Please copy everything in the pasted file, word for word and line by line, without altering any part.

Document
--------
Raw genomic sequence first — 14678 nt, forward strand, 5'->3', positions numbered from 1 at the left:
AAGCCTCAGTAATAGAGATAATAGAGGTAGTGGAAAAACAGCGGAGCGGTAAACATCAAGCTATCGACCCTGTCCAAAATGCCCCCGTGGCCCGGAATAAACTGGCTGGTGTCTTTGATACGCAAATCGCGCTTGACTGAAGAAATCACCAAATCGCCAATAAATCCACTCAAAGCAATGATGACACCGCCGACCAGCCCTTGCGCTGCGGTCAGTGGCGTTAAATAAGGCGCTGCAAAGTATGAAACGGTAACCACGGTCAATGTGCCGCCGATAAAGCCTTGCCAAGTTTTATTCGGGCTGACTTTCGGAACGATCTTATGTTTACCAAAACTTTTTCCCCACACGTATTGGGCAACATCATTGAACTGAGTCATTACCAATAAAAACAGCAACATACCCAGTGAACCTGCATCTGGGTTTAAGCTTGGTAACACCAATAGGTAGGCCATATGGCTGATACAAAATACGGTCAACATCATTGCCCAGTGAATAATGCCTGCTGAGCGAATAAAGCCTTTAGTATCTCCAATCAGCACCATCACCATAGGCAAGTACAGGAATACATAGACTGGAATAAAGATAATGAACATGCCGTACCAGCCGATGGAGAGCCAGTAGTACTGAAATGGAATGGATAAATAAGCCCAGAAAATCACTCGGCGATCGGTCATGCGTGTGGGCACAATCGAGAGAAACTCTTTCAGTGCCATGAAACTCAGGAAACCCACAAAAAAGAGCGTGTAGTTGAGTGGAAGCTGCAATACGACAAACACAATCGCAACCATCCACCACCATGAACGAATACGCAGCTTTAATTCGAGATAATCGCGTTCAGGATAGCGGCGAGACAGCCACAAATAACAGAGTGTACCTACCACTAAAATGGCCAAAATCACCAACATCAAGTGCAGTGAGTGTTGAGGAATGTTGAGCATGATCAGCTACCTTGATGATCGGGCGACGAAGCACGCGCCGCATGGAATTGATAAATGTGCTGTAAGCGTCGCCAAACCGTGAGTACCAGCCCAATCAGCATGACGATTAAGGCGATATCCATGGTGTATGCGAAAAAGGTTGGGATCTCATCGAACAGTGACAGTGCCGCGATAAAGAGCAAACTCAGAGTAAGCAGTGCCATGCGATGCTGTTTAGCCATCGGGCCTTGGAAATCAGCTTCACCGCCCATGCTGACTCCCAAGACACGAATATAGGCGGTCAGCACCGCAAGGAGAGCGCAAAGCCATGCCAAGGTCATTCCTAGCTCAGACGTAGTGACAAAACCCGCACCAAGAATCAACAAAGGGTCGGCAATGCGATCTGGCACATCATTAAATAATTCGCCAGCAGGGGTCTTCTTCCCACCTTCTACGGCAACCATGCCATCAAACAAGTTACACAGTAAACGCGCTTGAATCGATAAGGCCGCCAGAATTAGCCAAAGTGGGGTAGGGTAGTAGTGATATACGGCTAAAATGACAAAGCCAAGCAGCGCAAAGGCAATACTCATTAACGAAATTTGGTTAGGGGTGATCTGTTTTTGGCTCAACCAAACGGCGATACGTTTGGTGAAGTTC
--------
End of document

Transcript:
Raw genomic sequence first — 14678 nt, forward strand, 5'->3', positions numbered from 1 at the left:
AAGCCTCAGTAATAGAGATAATAGAGGTAGTGGAAAAACAGCGGAGCGGTAAACATCAAGCTATCGACCCTGTCCAAAATGCCCCCGTGGCCCGGAATAAACTGGCTGGTGTCTTTGATACGCAAATCGCGCTTGACTGAAGAAATCACCAAATCGCCAATAAATCCACTCAAAGCAATGATGACACCGCCGACCAGCCCTTGCGCTGCGGTCAGTGGCGTTAAATAAGGCGCTGCAAAGTATGAAACGGTAACCACGGTCAATGTGCCGCCGATAAAGCCTTGCCAAGTTTTATTCGGGCTGACTTTCGGAACGATCTTATGTTTACCAAAACTTTTTCCCCACACGTATTGGGCAACATCATTGAACTGAGTCATTACCAATAAAAACAGCAACATACCCAGTGAACCTGCATCTGGGTTTAAGCTTGGTAACACCAATAGGTAGGCCATATGGCTGATACAAAATACGGTCAACATCATTGCCCAGTGAATAATGCCTGCTGAGCGAATAAAGCCTTTAGTATCTCCAATCAGCACCATCACCATAGGCAAGTACAGGAATACATAGACTGGAATAAAGATAATGAACATGCCGTACCAGCCGATGGAGAGCCAGTAGTACTGAAATGGAATGGATAAATAAGCCCAGAAAATCACTCGGCGATCGGTCATGCGTGTGGGCACAATCGAGAGAAACTCTTTCAGTGCCATGAAACTCAGGAAACCCACAAAAAAGAGCGTGTAGTTGAGTGGAAGCTGCAATACGACAAACACAATCGCAACCATCCACCACCATGAACGAATACGCAGCTTTAATTCGAGATAATCGCGTTCAGGATAGCGGCGAGACAGCCACAAATAACAGAGTGTACCTACCACTAAAATGGCCAAAATCACCAACATCAAGTGCAGTGAGTGTTGAGGAATGTTGAGCATGATCAGCTACCTTGATGATCGGGCGACGAAGCACGCGCCGCATGGAATTGATAAATGTGCTGTAAGCGTCGCCAAACCGTGAGTACCAGCCCAATCAGCATGACGATTAAGGCGATATCCATGGTGTATGCGAAAAAGGTTGGGATCTCATCGAACAGTGACAGTGCCGCGATAAAGAGCAAACTCAGAGTAAGCAGTGCCATGCGATGCTGTTTAGCCATCGGGCCTTGGAAATCAGCTTCACCGCCCATGCTGACTCCCAAGACACGAATATAGGCGGTCAGCACCGCAAGGAGAGCGCAAAGCCATGCCAAGGTCATTCCTAGCTCAGACGTAGTGACAAAACCCGCACCAAGAATCAACAAAGGGTCGGCAATGCGATCTGGCACATCATTAAATAATTCGCCAGCAGGGGTCTTCTTCCCACCTTCTACGGCAACCATGCCATCAAACAAGTTACACAGTAAACGCGCTTGAATCGATAAGGCCGCCAGAATTAGCCAAAGTGGGGTAGGGTAGTAGTGATATACGGCTAAAATGACAAAGCCAAGCAGCGCAAAGGCAATACTCATTAACGAAATTTGGTTAGGGGTGATCTGTTTTTGGCTCAACCAAACGGCGATACGTTTGGTGAAGTTC